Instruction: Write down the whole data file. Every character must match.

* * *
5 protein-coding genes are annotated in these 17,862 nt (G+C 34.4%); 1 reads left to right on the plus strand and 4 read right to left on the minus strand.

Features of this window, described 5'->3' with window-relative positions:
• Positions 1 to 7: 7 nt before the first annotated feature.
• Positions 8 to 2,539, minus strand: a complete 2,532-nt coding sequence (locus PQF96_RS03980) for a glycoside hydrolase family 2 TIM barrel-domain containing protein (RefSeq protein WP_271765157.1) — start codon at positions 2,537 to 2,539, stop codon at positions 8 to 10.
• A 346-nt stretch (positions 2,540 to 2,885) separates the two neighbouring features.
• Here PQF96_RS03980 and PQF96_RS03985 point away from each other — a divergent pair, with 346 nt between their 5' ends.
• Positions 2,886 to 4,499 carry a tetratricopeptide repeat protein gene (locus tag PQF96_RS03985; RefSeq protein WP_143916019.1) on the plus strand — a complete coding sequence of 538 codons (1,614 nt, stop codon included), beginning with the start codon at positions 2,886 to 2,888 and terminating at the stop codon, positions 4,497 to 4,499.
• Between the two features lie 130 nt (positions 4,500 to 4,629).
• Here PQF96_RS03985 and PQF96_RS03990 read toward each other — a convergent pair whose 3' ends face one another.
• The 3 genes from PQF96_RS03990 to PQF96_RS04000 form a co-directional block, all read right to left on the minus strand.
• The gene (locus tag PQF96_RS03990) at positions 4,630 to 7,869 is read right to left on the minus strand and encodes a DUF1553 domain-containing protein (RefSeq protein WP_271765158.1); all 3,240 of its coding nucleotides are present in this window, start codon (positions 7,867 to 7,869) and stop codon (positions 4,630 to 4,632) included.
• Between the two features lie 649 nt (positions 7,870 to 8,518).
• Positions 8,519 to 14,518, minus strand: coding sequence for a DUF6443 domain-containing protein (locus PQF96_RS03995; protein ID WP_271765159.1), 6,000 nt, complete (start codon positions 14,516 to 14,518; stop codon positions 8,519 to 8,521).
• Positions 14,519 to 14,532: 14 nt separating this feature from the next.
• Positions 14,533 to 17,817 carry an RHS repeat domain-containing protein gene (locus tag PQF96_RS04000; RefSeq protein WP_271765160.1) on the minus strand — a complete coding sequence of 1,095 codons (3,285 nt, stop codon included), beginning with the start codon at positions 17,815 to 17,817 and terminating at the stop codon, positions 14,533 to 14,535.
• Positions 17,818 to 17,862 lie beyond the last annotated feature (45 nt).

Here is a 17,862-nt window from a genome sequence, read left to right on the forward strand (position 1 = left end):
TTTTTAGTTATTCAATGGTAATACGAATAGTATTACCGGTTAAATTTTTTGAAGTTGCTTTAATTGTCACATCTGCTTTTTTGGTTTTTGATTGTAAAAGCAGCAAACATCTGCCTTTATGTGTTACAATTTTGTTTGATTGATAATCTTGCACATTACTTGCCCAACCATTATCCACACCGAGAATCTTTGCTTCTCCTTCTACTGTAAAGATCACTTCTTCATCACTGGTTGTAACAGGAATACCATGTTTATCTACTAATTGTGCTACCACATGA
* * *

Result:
5 protein-coding genes are annotated in these 17,862 nt (G+C 34.4%); 1 reads left to right on the plus strand and 4 read right to left on the minus strand.

Features of this window, described 5'->3' with window-relative positions:
• Positions 1 to 7: 7 nt before the first annotated feature.
• Positions 8 to 2,539, minus strand: a complete 2,532-nt coding sequence (locus PQF96_RS03980) for a glycoside hydrolase family 2 TIM barrel-domain containing protein (RefSeq protein WP_271765157.1) — start codon at positions 2,537 to 2,539, stop codon at positions 8 to 10.
• A 346-nt stretch (positions 2,540 to 2,885) separates the two neighbouring features.
• Here PQF96_RS03980 and PQF96_RS03985 point away from each other — a divergent pair, with 346 nt between their 5' ends.
• Positions 2,886 to 4,499 carry a tetratricopeptide repeat protein gene (locus tag PQF96_RS03985; RefSeq protein WP_143916019.1) on the plus strand — a complete coding sequence of 538 codons (1,614 nt, stop codon included), beginning with the start codon at positions 2,886 to 2,888 and terminating at the stop codon, positions 4,497 to 4,499.
• Between the two features lie 130 nt (positions 4,500 to 4,629).
• Here PQF96_RS03985 and PQF96_RS03990 read toward each other — a convergent pair whose 3' ends face one another.
• The 3 genes from PQF96_RS03990 to PQF96_RS04000 form a co-directional block, all read right to left on the minus strand.
• The gene (locus tag PQF96_RS03990) at positions 4,630 to 7,869 is read right to left on the minus strand and encodes a DUF1553 domain-containing protein (RefSeq protein WP_271765158.1); all 3,240 of its coding nucleotides are present in this window, start codon (positions 7,867 to 7,869) and stop codon (positions 4,630 to 4,632) included.
• Between the two features lie 649 nt (positions 7,870 to 8,518).
• Positions 8,519 to 14,518, minus strand: coding sequence for a DUF6443 domain-containing protein (locus PQF96_RS03995; protein ID WP_271765159.1), 6,000 nt, complete (start codon positions 14,516 to 14,518; stop codon positions 8,519 to 8,521).
• Positions 14,519 to 14,532: 14 nt separating this feature from the next.
• Positions 14,533 to 17,817 carry an RHS repeat domain-containing protein gene (locus tag PQF96_RS04000; RefSeq protein WP_271765160.1) on the minus strand — a complete coding sequence of 1,095 codons (3,285 nt, stop codon included), beginning with the start codon at positions 17,815 to 17,817 and terminating at the stop codon, positions 14,533 to 14,535.
• Positions 17,818 to 17,862 lie beyond the last annotated feature (45 nt).

Here is a 17,862-nt window from a genome sequence, read left to right on the forward strand (position 1 = left end):
TTTTTAGTTATTCAATGGTAATACGAATAGTATTACCGGTTAAATTTTTTGAAGTTGCTTTAATTGTCACATCTGCTTTTTTGGTTTTTGATTGTAAAAGCAGCAAACATCTGCCTTTATGTGTTACAATTTTGTTTGATTGATAATCTTGCACATTACTTGCCCAACCATTATCCACACCGAGAATCTTTGCTTCTCCTTCTACTGTAAAGATCACTTCTTCATCACTGGTTGTAACAGGAATACCATGTTTATCTACTAATTGTGCTACCACATGA